Eye Movement Desensitization and Reprocessing (EMDR) is a psychological methodology that enables people to quickly process and heal from the emotional distress that lodges in their minds following traumatic incidents. Scientific research has established EMDR as effective for posttraumatic stress. Clinicians have reported successes using EMDR in treatment of the following conditions:
EMDR is a complex approach to psychotherapy that integrates many of the successful elements of a range of therapeutic approaches in combination with eye movements or other forms of rhythmical stimulation in ways that stimulate the brain’s information processing system. With EMDR therapy it is unnecessary to delve into decades-old psychological material, but rather, by activating the information-processing system of the brain, people can achieve their therapeutic goals at a rapid rate, with recognisable changes that don’t disappear over time.
Its speed makes EMDR particularly attractive to many clients and therapists. It has been widely assumed that severe emotional pain requires a long time to heal. EMDR-centered therapy is proving that the mind can in fact heal from psychological trauma much as the body heals from physical trauma. When you cut your hand, your body works to close and heal the wound. If a foreign object or repeated injury prevents healing, the wound festers and causes pain. Once the block is removed, healing resumes. EMDR-centered therapy demonstrates that a similar sequence of events occurs with mental processes.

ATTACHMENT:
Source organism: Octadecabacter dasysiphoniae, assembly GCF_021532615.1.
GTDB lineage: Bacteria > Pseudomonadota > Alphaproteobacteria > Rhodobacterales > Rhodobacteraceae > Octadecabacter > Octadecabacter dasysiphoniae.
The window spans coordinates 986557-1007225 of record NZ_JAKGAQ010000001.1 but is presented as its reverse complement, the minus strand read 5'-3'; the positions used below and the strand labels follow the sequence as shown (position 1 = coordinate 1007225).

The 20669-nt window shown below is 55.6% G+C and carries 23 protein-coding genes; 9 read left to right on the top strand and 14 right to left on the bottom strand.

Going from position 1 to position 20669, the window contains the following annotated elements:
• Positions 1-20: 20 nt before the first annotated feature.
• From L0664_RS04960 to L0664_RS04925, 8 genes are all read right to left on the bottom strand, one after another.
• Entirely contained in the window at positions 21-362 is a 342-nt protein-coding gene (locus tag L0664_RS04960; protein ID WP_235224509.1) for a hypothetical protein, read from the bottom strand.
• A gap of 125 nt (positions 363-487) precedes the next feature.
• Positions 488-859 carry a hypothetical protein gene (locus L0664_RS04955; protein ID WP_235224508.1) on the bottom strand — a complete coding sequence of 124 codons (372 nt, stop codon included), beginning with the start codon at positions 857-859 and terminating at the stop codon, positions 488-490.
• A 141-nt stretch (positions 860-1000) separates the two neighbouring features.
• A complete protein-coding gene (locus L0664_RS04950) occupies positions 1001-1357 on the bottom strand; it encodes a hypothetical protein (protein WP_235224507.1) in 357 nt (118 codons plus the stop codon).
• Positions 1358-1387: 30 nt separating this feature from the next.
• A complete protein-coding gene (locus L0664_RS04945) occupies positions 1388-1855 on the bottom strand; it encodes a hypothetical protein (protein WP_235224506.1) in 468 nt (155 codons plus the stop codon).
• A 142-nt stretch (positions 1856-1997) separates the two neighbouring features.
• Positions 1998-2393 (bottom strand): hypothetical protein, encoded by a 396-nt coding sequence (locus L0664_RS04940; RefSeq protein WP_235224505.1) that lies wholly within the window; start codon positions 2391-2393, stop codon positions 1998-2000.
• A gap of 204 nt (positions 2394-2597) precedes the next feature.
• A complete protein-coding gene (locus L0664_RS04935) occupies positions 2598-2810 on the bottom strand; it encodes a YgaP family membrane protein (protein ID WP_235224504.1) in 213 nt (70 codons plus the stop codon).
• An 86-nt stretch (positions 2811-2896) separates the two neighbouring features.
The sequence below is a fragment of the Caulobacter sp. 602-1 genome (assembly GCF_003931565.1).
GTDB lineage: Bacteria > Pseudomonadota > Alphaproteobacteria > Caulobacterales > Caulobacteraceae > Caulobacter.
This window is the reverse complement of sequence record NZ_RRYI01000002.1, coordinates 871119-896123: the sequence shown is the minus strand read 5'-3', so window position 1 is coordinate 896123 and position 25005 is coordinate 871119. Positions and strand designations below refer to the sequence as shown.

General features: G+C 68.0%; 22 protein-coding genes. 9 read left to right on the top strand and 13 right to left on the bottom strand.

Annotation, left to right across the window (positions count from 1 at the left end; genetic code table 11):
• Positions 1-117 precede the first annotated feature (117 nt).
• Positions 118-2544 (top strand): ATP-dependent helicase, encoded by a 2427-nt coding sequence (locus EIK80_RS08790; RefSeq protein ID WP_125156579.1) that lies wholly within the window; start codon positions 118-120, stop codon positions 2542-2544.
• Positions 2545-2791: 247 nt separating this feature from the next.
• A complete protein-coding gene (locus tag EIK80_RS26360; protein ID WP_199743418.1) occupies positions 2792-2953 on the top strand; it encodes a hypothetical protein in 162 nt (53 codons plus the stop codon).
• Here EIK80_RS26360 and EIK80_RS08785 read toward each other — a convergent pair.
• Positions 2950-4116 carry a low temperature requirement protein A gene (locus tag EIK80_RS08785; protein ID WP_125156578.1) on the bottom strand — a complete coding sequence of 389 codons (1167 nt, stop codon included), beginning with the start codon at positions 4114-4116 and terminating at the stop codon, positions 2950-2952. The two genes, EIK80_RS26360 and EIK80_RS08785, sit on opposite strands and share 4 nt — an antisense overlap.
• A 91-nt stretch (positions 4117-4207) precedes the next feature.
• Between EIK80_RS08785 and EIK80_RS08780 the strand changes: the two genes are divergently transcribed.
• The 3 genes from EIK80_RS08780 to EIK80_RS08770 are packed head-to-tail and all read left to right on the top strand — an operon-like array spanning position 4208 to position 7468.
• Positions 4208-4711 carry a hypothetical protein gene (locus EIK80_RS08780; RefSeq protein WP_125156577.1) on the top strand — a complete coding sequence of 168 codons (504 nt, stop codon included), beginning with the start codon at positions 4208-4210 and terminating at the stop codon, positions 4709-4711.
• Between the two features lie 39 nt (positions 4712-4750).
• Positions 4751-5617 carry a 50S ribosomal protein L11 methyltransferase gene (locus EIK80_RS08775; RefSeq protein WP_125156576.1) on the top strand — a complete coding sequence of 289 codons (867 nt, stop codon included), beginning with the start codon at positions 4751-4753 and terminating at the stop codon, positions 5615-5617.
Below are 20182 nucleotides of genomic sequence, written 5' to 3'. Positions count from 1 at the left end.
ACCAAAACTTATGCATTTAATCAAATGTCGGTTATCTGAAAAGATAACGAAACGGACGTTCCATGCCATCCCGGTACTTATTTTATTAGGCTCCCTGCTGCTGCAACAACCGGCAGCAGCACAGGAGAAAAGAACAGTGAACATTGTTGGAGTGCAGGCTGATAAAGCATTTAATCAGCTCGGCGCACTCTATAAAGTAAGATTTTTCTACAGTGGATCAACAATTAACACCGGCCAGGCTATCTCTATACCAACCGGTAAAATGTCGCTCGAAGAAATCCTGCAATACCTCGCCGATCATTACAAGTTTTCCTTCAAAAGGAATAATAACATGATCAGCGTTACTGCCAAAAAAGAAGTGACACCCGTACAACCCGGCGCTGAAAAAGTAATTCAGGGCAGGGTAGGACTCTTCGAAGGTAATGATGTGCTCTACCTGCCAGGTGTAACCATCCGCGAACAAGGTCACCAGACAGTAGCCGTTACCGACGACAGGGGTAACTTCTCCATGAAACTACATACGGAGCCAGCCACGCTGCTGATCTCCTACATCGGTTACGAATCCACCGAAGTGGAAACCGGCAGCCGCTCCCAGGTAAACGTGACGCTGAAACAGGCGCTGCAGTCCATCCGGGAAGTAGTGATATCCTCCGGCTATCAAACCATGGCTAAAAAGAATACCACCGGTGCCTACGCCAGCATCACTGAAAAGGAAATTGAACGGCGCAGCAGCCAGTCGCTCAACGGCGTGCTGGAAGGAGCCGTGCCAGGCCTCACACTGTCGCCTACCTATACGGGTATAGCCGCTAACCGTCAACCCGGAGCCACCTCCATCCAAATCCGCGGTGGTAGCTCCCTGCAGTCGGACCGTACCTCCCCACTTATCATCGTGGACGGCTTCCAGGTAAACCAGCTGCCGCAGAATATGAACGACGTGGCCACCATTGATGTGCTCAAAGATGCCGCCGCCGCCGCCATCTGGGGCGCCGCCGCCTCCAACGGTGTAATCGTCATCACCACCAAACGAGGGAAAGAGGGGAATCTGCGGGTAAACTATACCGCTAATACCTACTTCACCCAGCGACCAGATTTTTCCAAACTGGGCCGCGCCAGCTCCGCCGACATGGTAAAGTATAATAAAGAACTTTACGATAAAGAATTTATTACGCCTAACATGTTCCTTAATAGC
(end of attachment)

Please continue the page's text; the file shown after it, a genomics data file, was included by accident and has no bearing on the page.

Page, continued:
Currently, staff qualified to conduct EMDR includes: Ms Ho Shee Wai, Ms Jessica Lamb, Ms Geraldine Koempel, Ms Rachael Walden, and Ms Hiroko Kobayashi. Ms Geraldine Koempel is also a Consultant-in-training with the EMDRIA, she is able to offer supervision for EMDR therapists working towards certification.